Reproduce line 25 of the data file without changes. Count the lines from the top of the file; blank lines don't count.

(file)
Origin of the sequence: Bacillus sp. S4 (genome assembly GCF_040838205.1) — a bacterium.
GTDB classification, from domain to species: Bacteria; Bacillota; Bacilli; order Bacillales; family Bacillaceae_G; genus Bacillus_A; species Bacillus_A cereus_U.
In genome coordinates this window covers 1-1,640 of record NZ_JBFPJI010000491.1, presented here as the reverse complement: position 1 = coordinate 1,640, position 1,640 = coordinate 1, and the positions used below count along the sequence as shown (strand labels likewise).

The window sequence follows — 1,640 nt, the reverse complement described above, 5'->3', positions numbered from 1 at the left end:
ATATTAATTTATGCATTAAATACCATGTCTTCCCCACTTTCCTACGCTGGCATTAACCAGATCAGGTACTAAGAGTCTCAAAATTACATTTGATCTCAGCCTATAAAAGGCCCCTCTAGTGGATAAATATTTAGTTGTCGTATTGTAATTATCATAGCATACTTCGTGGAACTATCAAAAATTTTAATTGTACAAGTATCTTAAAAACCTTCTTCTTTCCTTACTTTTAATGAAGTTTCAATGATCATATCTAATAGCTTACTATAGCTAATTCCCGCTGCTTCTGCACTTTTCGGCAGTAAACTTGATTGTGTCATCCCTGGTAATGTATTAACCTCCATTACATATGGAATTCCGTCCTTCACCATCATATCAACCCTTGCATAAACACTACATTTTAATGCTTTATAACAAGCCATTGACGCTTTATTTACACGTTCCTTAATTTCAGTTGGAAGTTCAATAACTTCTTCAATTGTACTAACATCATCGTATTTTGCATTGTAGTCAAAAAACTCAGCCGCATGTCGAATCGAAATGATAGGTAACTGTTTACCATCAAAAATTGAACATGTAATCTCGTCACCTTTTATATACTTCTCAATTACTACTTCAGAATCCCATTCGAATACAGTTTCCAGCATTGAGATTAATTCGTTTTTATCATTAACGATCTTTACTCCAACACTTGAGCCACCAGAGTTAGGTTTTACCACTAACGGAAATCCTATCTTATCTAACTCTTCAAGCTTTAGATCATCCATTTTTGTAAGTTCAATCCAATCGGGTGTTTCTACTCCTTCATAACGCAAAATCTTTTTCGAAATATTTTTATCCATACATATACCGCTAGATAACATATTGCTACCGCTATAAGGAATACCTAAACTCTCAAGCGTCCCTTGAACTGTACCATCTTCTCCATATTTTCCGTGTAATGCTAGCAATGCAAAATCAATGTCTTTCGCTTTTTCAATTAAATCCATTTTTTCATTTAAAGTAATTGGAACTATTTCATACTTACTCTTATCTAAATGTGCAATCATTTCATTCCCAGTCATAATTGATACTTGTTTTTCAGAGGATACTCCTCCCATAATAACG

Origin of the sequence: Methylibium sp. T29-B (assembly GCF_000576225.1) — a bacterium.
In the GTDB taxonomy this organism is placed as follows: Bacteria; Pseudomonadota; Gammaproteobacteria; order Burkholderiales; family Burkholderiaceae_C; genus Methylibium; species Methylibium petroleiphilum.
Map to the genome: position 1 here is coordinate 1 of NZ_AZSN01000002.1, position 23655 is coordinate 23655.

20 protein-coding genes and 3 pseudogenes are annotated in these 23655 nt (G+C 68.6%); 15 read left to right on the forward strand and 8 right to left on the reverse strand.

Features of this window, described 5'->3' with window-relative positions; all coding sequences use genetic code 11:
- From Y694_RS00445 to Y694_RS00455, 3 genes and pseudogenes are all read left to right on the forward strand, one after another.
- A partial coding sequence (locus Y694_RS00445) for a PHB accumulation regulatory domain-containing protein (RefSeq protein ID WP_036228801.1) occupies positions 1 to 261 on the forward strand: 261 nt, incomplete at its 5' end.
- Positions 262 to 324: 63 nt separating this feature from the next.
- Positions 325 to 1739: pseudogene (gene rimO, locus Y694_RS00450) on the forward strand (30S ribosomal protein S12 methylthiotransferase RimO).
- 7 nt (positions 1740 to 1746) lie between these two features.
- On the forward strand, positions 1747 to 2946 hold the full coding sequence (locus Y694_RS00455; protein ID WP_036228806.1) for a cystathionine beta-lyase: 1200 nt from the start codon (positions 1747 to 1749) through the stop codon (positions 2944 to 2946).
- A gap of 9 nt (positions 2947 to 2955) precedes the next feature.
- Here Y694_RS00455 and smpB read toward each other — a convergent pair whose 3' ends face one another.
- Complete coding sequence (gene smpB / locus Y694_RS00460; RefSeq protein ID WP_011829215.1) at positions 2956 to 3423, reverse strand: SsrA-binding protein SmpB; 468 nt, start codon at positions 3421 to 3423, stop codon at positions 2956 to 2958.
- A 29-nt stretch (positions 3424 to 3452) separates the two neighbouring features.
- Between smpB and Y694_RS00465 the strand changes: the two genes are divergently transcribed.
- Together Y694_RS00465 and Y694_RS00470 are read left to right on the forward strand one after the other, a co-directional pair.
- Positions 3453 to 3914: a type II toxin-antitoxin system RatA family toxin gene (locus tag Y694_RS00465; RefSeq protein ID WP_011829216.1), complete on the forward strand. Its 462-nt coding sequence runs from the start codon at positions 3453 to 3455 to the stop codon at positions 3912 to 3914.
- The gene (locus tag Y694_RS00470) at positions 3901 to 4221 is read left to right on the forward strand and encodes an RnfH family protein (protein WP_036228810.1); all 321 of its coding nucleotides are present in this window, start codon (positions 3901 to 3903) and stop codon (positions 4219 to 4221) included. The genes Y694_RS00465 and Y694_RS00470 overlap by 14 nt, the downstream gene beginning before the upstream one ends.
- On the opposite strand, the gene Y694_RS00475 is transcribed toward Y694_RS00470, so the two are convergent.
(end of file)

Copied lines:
- On the opposite strand, the gene Y694_RS00475 is transcribed toward Y694_RS00470, so the two are convergent.